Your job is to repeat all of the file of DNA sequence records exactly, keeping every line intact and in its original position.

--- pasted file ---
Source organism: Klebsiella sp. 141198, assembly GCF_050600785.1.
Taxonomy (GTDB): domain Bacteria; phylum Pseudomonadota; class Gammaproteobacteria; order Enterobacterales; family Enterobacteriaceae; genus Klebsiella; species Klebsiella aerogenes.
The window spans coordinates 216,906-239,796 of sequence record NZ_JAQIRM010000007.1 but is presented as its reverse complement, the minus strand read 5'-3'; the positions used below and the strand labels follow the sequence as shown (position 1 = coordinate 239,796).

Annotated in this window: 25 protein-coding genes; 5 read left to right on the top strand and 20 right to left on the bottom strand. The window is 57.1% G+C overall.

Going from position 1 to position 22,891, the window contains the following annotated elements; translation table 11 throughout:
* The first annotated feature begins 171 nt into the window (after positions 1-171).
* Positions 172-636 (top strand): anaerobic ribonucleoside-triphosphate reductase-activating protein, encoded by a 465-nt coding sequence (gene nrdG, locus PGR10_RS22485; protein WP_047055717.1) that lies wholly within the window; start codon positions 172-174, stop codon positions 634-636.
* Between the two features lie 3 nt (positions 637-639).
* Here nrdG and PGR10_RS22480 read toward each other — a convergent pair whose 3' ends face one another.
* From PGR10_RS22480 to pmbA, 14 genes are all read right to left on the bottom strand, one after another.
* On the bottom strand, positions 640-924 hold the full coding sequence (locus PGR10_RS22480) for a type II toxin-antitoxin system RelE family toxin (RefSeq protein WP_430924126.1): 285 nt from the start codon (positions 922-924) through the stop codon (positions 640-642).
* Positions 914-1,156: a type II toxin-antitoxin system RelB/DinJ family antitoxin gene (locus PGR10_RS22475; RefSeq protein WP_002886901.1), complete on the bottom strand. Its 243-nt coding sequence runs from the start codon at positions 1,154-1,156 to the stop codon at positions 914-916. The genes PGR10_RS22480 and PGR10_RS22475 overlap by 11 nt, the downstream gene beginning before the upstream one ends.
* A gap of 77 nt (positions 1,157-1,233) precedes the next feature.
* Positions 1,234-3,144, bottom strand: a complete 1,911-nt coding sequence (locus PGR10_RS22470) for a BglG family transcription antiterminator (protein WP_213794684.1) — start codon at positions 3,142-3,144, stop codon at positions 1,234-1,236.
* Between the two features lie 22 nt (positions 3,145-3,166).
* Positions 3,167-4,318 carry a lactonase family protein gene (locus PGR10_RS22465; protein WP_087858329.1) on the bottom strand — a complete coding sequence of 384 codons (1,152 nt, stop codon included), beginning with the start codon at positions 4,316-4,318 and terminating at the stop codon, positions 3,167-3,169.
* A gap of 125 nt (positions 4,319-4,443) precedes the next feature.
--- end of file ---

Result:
Source organism: Klebsiella sp. 141198, assembly GCF_050600785.1.
Taxonomy (GTDB): domain Bacteria; phylum Pseudomonadota; class Gammaproteobacteria; order Enterobacterales; family Enterobacteriaceae; genus Klebsiella; species Klebsiella aerogenes.
The window spans coordinates 216,906-239,796 of sequence record NZ_JAQIRM010000007.1 but is presented as its reverse complement, the minus strand read 5'-3'; the positions used below and the strand labels follow the sequence as shown (position 1 = coordinate 239,796).

Annotated in this window: 25 protein-coding genes; 5 read left to right on the top strand and 20 right to left on the bottom strand. The window is 57.1% G+C overall.

Going from position 1 to position 22,891, the window contains the following annotated elements; translation table 11 throughout:
* The first annotated feature begins 171 nt into the window (after positions 1-171).
* Positions 172-636 (top strand): anaerobic ribonucleoside-triphosphate reductase-activating protein, encoded by a 465-nt coding sequence (gene nrdG, locus PGR10_RS22485; protein WP_047055717.1) that lies wholly within the window; start codon positions 172-174, stop codon positions 634-636.
* Between the two features lie 3 nt (positions 637-639).
* Here nrdG and PGR10_RS22480 read toward each other — a convergent pair whose 3' ends face one another.
* From PGR10_RS22480 to pmbA, 14 genes are all read right to left on the bottom strand, one after another.
* On the bottom strand, positions 640-924 hold the full coding sequence (locus PGR10_RS22480) for a type II toxin-antitoxin system RelE family toxin (RefSeq protein WP_430924126.1): 285 nt from the start codon (positions 922-924) through the stop codon (positions 640-642).
* Positions 914-1,156: a type II toxin-antitoxin system RelB/DinJ family antitoxin gene (locus PGR10_RS22475; RefSeq protein WP_002886901.1), complete on the bottom strand. Its 243-nt coding sequence runs from the start codon at positions 1,154-1,156 to the stop codon at positions 914-916. The genes PGR10_RS22480 and PGR10_RS22475 overlap by 11 nt, the downstream gene beginning before the upstream one ends.
* A gap of 77 nt (positions 1,157-1,233) precedes the next feature.
* Positions 1,234-3,144, bottom strand: a complete 1,911-nt coding sequence (locus PGR10_RS22470) for a BglG family transcription antiterminator (protein WP_213794684.1) — start codon at positions 3,142-3,144, stop codon at positions 1,234-1,236.
* Between the two features lie 22 nt (positions 3,145-3,166).
* Positions 3,167-4,318 carry a lactonase family protein gene (locus PGR10_RS22465; protein WP_087858329.1) on the bottom strand — a complete coding sequence of 384 codons (1,152 nt, stop codon included), beginning with the start codon at positions 4,316-4,318 and terminating at the stop codon, positions 3,167-3,169.
* A gap of 125 nt (positions 4,319-4,443) precedes the next feature.